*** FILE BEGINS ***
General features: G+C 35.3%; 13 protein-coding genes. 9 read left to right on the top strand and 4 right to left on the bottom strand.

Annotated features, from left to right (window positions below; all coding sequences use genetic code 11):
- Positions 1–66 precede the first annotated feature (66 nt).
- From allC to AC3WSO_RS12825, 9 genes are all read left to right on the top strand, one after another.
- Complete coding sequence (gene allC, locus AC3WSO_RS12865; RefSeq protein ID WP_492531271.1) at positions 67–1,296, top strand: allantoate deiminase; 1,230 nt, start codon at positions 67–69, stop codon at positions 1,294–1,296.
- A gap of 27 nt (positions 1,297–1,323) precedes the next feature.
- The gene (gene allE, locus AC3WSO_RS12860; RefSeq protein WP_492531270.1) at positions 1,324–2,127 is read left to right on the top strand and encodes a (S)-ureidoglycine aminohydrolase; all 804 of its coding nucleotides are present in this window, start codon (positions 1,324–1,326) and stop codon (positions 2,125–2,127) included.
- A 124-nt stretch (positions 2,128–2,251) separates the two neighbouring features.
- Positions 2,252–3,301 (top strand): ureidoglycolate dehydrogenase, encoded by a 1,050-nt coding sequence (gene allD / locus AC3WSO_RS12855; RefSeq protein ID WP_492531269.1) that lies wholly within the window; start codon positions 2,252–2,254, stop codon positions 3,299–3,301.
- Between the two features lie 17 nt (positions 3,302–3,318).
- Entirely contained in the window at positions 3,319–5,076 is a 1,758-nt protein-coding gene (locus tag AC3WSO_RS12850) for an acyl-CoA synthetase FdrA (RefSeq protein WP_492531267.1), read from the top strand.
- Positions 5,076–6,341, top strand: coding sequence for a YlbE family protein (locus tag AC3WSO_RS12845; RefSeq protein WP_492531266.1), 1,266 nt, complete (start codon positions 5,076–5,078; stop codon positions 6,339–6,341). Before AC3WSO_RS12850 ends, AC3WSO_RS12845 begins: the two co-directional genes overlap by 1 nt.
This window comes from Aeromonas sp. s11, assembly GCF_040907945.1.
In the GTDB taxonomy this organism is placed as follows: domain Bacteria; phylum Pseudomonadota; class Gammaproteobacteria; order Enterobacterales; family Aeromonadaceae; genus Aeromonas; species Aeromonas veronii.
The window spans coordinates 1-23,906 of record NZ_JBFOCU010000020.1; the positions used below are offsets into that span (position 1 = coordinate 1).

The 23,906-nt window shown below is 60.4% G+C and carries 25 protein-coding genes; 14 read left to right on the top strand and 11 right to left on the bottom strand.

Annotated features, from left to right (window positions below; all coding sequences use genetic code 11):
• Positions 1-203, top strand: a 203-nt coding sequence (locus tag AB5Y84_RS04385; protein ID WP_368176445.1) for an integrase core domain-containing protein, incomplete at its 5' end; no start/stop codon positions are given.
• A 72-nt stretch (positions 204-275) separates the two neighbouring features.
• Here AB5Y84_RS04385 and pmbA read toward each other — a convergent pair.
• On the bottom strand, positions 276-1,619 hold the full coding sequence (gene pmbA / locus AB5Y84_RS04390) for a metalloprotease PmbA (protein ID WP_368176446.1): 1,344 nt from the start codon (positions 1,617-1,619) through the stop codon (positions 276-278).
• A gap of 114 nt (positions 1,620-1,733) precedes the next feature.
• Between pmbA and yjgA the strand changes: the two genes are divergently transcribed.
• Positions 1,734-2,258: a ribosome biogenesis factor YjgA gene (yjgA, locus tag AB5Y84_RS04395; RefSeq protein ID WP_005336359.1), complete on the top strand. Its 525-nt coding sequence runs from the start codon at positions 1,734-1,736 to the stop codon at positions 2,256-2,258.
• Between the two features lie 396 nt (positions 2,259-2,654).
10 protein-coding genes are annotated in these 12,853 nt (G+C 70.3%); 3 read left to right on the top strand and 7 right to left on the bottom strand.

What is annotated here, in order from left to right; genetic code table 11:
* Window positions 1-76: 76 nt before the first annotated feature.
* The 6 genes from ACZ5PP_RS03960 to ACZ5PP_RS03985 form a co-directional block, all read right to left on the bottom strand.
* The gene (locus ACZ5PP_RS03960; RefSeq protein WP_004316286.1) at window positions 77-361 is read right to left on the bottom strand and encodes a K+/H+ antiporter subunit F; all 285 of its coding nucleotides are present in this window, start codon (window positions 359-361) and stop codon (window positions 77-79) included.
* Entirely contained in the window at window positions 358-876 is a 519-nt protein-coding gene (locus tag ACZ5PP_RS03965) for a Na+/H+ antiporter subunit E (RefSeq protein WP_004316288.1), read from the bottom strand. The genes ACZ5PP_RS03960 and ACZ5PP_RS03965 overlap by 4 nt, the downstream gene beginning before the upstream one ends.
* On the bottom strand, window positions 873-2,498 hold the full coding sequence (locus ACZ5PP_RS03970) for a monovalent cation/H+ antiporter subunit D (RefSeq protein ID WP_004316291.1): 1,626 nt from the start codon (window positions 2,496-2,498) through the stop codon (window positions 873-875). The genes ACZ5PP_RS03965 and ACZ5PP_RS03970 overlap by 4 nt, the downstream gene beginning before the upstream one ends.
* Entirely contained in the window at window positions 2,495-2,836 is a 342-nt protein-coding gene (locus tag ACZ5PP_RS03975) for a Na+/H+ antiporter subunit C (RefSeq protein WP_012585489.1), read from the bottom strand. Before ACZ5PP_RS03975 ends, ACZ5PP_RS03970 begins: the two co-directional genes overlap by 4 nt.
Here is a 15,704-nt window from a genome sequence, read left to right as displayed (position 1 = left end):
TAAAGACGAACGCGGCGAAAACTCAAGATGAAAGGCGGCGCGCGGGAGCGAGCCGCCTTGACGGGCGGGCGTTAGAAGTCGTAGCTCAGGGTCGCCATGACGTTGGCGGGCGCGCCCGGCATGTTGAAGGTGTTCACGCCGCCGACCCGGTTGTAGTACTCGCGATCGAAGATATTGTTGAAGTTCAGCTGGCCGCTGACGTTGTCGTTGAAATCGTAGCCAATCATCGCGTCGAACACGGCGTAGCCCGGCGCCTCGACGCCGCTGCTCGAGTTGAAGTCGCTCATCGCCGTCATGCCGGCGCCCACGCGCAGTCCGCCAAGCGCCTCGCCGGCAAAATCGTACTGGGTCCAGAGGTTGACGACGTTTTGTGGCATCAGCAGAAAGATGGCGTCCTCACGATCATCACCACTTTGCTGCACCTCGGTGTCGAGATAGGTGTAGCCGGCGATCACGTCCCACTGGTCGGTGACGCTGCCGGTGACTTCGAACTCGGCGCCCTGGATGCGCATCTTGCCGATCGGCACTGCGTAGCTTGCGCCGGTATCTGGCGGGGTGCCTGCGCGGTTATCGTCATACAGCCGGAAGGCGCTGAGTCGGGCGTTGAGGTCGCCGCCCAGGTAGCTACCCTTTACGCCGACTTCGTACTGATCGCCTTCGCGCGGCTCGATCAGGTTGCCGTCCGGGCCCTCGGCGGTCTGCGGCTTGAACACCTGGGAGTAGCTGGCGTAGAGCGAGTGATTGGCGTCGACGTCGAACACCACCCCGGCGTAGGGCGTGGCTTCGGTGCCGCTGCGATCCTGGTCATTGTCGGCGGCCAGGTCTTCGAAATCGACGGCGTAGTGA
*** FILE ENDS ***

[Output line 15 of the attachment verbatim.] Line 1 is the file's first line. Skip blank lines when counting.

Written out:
The window spans coordinates 1-23,906 of record NZ_JBFOCU010000020.1; the positions used below are offsets into that span (position 1 = coordinate 1).